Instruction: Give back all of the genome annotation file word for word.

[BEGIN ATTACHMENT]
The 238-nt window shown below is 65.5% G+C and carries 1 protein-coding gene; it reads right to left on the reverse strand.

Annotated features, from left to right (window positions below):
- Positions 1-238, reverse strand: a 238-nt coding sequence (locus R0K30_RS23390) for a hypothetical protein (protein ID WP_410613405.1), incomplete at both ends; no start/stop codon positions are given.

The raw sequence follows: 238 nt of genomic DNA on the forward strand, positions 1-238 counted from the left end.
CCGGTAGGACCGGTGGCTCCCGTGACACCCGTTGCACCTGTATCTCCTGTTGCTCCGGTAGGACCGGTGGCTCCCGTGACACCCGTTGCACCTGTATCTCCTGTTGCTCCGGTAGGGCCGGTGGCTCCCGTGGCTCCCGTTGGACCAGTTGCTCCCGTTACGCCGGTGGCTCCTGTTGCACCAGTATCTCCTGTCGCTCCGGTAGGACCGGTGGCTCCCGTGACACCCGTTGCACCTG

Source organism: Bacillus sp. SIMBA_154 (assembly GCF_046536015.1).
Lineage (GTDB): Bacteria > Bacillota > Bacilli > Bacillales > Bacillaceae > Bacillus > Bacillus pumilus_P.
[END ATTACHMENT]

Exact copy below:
The 238-nt window shown below is 65.5% G+C and carries 1 protein-coding gene; it reads right to left on the reverse strand.

Annotated features, from left to right (window positions below):
- Positions 1-238, reverse strand: a 238-nt coding sequence (locus R0K30_RS23390) for a hypothetical protein (protein ID WP_410613405.1), incomplete at both ends; no start/stop codon positions are given.

The raw sequence follows: 238 nt of genomic DNA on the forward strand, positions 1-238 counted from the left end.
CCGGTAGGACCGGTGGCTCCCGTGACACCCGTTGCACCTGTATCTCCTGTTGCTCCGGTAGGACCGGTGGCTCCCGTGACACCCGTTGCACCTGTATCTCCTGTTGCTCCGGTAGGGCCGGTGGCTCCCGTGGCTCCCGTTGGACCAGTTGCTCCCGTTACGCCGGTGGCTCCTGTTGCACCAGTATCTCCTGTCGCTCCGGTAGGACCGGTGGCTCCCGTGACACCCGTTGCACCTG

Source organism: Bacillus sp. SIMBA_154 (assembly GCF_046536015.1).
Lineage (GTDB): Bacteria > Bacillota > Bacilli > Bacillales > Bacillaceae > Bacillus > Bacillus pumilus_P.